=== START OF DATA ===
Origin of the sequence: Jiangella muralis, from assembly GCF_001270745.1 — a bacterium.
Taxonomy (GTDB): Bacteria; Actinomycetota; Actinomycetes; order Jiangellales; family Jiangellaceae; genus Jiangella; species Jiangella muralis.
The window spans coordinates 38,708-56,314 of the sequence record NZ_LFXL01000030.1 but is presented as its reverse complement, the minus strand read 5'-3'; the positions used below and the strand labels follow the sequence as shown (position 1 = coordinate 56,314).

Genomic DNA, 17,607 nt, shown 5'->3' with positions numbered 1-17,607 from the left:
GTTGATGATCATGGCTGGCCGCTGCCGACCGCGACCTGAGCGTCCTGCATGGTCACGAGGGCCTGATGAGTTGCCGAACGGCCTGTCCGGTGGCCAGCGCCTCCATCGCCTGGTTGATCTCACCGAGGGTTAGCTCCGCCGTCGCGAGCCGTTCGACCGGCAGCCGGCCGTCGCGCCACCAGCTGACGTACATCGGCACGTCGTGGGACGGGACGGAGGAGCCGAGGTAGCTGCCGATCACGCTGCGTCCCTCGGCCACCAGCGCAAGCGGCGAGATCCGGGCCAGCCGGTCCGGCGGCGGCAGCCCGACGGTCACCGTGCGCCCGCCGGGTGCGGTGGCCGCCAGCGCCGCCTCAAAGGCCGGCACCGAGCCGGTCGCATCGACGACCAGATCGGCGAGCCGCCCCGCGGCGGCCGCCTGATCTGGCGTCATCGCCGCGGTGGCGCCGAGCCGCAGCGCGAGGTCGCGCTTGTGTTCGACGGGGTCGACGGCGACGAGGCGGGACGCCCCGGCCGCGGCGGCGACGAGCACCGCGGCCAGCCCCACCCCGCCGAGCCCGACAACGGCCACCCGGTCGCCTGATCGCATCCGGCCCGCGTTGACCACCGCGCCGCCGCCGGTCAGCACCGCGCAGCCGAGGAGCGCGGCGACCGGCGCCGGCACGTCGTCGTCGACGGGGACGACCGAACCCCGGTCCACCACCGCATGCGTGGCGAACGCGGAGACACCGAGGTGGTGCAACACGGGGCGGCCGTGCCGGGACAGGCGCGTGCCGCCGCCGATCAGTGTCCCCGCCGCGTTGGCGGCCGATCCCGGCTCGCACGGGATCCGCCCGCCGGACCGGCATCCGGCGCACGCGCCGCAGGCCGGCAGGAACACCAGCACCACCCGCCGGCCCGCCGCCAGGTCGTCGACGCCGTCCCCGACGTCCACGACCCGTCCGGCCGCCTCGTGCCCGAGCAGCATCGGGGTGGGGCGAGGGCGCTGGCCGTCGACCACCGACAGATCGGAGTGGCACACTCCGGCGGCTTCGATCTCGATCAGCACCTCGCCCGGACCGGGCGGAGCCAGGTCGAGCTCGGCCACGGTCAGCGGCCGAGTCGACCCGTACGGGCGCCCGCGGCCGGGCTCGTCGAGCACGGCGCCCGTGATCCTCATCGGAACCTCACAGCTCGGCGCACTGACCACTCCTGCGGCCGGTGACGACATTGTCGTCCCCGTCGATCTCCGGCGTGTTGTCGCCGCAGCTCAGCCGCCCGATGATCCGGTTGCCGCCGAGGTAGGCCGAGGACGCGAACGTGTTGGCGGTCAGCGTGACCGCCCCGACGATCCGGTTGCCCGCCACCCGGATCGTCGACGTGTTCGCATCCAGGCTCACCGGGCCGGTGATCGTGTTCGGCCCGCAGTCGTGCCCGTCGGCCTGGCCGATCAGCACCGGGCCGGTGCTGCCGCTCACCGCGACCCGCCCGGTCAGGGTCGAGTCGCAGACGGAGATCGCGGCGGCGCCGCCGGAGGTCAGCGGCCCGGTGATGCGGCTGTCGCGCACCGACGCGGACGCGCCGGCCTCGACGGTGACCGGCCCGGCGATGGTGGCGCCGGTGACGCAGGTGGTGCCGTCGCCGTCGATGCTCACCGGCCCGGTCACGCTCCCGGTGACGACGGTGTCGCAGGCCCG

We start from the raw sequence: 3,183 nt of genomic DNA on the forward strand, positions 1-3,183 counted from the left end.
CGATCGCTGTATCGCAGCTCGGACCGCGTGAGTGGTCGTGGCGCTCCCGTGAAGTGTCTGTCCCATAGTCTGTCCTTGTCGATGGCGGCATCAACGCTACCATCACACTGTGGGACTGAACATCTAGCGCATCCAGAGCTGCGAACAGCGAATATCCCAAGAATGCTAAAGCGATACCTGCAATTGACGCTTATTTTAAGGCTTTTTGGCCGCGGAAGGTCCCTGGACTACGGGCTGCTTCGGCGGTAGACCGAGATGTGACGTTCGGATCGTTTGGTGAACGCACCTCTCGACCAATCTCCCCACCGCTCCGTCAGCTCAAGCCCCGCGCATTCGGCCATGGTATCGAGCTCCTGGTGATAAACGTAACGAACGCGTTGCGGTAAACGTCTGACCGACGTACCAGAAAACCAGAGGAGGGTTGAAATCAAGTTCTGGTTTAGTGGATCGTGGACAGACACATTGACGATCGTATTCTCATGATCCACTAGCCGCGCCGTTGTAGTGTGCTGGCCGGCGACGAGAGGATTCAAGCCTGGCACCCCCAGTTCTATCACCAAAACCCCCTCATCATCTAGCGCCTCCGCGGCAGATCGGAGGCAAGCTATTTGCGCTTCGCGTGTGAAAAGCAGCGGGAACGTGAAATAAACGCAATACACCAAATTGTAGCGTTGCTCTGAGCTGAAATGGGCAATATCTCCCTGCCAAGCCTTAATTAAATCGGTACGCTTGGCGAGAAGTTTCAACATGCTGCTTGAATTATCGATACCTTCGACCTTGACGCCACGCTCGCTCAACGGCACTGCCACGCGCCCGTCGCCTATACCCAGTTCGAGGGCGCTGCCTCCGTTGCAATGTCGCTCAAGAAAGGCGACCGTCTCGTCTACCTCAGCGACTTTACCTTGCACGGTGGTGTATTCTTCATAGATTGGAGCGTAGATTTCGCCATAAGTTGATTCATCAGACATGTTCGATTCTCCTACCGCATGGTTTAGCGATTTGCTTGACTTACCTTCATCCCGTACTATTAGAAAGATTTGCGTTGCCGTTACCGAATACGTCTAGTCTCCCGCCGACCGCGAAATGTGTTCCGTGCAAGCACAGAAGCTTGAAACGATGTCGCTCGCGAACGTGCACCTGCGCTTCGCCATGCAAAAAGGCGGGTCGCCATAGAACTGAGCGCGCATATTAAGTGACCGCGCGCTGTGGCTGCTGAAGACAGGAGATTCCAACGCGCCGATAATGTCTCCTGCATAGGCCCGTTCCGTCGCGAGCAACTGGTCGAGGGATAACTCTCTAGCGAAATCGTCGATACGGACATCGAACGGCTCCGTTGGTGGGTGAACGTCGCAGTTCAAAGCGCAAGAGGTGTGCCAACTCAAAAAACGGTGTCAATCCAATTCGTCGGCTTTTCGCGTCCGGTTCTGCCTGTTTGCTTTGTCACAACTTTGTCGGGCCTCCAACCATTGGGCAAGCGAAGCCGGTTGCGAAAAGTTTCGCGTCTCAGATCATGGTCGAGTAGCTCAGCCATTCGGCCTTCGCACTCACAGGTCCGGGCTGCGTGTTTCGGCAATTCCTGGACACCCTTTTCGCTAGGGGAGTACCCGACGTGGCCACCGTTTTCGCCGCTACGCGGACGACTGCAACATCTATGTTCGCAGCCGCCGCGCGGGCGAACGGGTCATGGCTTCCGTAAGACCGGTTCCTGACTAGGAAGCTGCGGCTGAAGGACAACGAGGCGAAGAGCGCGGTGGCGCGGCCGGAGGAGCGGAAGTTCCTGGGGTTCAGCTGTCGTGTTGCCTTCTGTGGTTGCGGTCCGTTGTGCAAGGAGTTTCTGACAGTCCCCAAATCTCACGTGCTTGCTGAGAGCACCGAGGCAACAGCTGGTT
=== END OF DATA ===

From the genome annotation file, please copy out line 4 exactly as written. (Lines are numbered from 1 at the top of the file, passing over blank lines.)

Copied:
Genomic DNA, 17,607 nt, shown 5'->3' with positions numbered 1-17,607 from the left: